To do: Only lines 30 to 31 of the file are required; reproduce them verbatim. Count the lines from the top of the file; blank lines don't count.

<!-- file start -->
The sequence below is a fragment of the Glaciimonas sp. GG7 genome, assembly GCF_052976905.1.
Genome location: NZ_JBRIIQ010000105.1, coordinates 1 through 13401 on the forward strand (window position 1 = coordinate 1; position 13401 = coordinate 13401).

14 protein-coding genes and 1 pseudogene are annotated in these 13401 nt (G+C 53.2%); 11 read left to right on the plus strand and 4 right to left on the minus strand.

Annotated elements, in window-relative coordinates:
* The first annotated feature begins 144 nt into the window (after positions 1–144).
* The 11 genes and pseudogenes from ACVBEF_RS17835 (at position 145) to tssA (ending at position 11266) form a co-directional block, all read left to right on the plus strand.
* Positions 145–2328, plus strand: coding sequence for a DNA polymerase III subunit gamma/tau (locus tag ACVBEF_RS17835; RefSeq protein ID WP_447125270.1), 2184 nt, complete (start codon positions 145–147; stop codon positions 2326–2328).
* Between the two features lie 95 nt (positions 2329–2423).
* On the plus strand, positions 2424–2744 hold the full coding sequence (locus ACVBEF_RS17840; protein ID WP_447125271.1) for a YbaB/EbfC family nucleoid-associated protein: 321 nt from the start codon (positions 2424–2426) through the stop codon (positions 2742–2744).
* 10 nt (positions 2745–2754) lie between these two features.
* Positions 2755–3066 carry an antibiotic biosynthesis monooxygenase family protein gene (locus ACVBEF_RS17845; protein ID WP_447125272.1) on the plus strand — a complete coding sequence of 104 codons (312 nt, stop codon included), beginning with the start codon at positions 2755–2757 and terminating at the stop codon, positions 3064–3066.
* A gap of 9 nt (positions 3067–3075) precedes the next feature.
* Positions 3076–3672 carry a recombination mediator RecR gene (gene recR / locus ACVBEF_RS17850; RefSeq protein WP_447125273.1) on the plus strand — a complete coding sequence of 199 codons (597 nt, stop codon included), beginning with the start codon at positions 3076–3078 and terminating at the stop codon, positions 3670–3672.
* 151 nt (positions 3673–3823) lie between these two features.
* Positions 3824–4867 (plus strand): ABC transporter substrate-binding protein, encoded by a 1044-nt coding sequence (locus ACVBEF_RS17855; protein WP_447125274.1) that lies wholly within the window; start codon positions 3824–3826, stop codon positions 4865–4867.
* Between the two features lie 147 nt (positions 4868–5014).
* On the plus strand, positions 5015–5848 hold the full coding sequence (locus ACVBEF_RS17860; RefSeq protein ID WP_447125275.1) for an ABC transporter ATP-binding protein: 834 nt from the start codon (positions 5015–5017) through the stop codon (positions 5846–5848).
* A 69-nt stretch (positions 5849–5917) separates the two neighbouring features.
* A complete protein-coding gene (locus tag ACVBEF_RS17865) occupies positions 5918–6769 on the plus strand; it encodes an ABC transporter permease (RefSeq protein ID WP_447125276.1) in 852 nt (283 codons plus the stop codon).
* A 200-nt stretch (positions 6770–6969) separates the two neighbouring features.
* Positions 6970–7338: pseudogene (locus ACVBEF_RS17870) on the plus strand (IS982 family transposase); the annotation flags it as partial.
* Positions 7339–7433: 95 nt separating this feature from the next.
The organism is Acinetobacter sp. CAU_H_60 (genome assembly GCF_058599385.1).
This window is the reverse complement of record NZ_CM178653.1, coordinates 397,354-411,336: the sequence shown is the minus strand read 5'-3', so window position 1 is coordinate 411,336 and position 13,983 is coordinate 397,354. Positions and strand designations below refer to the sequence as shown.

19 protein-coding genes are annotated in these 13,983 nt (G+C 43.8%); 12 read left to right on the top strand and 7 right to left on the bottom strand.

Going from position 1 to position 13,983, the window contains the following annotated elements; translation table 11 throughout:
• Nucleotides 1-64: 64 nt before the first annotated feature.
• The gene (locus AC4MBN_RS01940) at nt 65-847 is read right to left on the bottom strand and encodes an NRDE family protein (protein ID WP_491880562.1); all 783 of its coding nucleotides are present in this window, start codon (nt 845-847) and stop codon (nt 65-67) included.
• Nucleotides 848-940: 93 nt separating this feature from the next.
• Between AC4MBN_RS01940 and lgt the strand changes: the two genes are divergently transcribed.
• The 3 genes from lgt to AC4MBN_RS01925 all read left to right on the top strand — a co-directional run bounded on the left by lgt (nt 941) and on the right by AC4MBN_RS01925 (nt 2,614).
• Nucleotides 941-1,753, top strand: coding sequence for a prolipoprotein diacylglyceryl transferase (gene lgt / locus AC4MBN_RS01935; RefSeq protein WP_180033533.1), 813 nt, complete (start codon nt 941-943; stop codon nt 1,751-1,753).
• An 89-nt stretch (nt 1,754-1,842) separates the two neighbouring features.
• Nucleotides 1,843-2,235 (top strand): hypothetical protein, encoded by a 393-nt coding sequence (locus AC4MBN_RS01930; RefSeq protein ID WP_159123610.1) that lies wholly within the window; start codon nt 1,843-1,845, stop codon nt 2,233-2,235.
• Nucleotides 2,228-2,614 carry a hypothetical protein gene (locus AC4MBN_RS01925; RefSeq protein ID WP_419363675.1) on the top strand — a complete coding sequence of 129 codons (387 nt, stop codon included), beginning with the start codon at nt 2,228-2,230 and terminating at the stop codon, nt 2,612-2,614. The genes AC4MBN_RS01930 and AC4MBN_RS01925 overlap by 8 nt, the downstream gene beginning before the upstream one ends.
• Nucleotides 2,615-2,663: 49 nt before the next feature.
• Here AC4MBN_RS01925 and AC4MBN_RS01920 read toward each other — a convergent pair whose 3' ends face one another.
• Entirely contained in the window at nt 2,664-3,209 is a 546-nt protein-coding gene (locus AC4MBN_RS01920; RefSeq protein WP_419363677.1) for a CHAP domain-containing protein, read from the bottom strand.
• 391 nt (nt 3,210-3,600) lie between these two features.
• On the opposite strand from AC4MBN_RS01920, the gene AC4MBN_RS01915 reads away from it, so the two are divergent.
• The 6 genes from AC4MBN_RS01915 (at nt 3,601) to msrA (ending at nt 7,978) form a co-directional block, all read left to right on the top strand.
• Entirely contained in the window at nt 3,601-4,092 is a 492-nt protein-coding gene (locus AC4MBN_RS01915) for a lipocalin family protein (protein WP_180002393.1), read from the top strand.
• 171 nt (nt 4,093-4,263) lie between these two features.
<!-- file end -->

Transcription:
• Between AC4MBN_RS01940 and lgt the strand changes: the two genes are divergently transcribed.
• The 3 genes from lgt to AC4MBN_RS01925 all read left to right on the top strand — a co-directional run bounded on the left by lgt (nt 941) and on the right by AC4MBN_RS01925 (nt 2,614).